Is it truly Asia or sharia?
Lessons from neighboring Malaysia
The Jakarta Post, Opinion – Januay 17, 2008
Anand Krishna, Jakarta
Several months back I wrote that Malaysia could no longer justify its use of the slogan "Truly Asia". This view is now confirmed by the latest events there.
Forget representing Asia, the Malaysian government today is unable even to represent its diverse society in its entirety. The uprising of the Tamil minority is but the tip of the iceberg. Underneath awaits a huge chunk of crystallized dissatisfaction and disappointment, which could result in the disintegration of Malaysian society.
Consider the story of Revathi Masoosai, an ethnic Indian, who is being forced to live as a Muslim by the Islamic religious department in southern Malacca state, after it was discovered that although she was born to Muslim parents, she had chosen to live as a Hindu.
In Malaysia, Islamic law forbids people born to Muslim families to change their religion, hence not only was Revathi detained by the Islamic religious department and sent for "religious counseling in a rehabilitation center" (which translates to being forced to reconvert to Islam by the state authorities), her 15-month-old daughter too was taken away from her husband and handed over to Revathi’s Muslim mother to be raised as a Muslim.
The constitution of Malaysia qualifies Muslims only as "Malay" (or bumiputera = son of the land). Non-Muslims have to forfeit their ethnicity. Indigenous people (the true sons of the land) who have lived in the country before Islam was introduced are declared non-indigenous. So, 40 percent of Malaysia’s non-Muslim population are regarded as second class citizens by the ruling UMNO party, who uphold a policy called Ketuanan Melayu, which claims Malays (who are automatically classed as Muslims on their identity cards) are the original inhabitants of Malaysia, and deserving of special privileges.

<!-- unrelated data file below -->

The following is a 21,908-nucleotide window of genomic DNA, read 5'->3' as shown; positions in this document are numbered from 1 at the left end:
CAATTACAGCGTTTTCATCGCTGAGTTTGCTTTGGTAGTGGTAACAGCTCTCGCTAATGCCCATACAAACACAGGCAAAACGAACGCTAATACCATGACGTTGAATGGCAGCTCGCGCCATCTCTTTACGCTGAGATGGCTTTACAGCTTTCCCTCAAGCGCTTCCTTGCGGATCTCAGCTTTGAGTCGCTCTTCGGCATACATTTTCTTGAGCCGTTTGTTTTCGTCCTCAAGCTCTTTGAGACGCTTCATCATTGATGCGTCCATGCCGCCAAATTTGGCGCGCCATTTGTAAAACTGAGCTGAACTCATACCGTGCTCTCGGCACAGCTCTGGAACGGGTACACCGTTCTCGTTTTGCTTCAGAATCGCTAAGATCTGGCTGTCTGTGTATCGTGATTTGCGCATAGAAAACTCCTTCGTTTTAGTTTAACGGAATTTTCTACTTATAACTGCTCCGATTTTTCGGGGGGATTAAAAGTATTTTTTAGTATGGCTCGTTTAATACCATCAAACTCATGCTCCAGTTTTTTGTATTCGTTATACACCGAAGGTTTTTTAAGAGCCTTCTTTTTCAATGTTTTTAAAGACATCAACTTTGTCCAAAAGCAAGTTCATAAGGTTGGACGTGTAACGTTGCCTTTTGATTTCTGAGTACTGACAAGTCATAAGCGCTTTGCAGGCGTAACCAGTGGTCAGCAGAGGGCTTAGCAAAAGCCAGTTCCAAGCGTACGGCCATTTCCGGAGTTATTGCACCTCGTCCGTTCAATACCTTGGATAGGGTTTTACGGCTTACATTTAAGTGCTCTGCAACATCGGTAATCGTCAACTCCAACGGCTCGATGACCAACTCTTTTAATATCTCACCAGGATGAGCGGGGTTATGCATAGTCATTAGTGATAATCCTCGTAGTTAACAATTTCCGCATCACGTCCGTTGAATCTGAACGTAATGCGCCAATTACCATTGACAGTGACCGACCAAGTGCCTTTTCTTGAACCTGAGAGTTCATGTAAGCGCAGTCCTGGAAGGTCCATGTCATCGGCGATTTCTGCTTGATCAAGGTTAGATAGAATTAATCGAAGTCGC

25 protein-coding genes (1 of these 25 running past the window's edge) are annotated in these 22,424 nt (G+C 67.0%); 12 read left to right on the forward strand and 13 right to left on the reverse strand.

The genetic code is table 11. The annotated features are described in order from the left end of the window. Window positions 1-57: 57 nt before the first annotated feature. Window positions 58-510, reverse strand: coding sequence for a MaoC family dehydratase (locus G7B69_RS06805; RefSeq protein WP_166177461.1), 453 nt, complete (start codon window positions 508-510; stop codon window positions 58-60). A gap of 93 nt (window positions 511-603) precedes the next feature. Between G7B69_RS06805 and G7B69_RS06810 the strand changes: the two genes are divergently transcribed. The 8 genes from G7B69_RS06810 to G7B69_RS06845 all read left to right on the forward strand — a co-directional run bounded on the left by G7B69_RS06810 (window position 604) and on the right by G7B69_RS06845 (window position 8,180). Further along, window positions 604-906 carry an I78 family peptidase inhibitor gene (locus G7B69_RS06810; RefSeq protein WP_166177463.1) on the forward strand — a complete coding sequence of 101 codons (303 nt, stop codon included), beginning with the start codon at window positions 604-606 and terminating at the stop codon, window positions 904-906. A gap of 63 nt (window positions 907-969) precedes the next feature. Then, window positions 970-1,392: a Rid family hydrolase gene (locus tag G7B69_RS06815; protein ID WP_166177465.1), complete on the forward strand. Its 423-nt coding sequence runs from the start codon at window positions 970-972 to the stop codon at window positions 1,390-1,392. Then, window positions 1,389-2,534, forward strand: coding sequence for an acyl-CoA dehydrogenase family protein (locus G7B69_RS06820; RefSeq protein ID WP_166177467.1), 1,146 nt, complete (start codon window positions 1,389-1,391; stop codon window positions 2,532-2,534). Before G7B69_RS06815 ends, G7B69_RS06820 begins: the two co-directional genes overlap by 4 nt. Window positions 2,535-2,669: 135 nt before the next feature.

Another very interesting story is that of Lina Joy, who is regarded as Malaysia’s most famous apostate. I understand she is now seeking asylum abroad.
Lina Joy, who became a Christian in 1986, has for 15 years tried without success to have her status as a Muslim removed from her identity card. She took her case to the Supreme Court, but her appeal failed.
The court ruled, according to Islamic law: Once a Muslim, always a Muslim. She cannot legally marry her Christian fiance while she is classed as a Muslim. And although a practicing Christian, all her children from any marriage she enters into in Malaysia will be considered Muslim, they will be forbidden from attending a Christian education and when she dies, she will be buried a Muslim. She and her lawyer have received death threats.
The prime minister of Malaysia may very well understand that the gap between the peoples of Malaysia is ever widening. He may even voice his understanding. But he can not alter the rulings of what is understood as Islamic law. Malaysia has since its very conception, declared itself an Islamic State. So it must abide by its national commitment.
Actually, there is nothing wrong with sharia, which is often misinterpreted as Islamic "law" in the same way we normally interpret law. I may be wrong, but in my opinion what is called Islamic law is but a system supposedly based on sharia as advocated by prophet Muhammad, peace be upon him. Now, this supposition is totally at the mercy of the scholars who interpret sharia.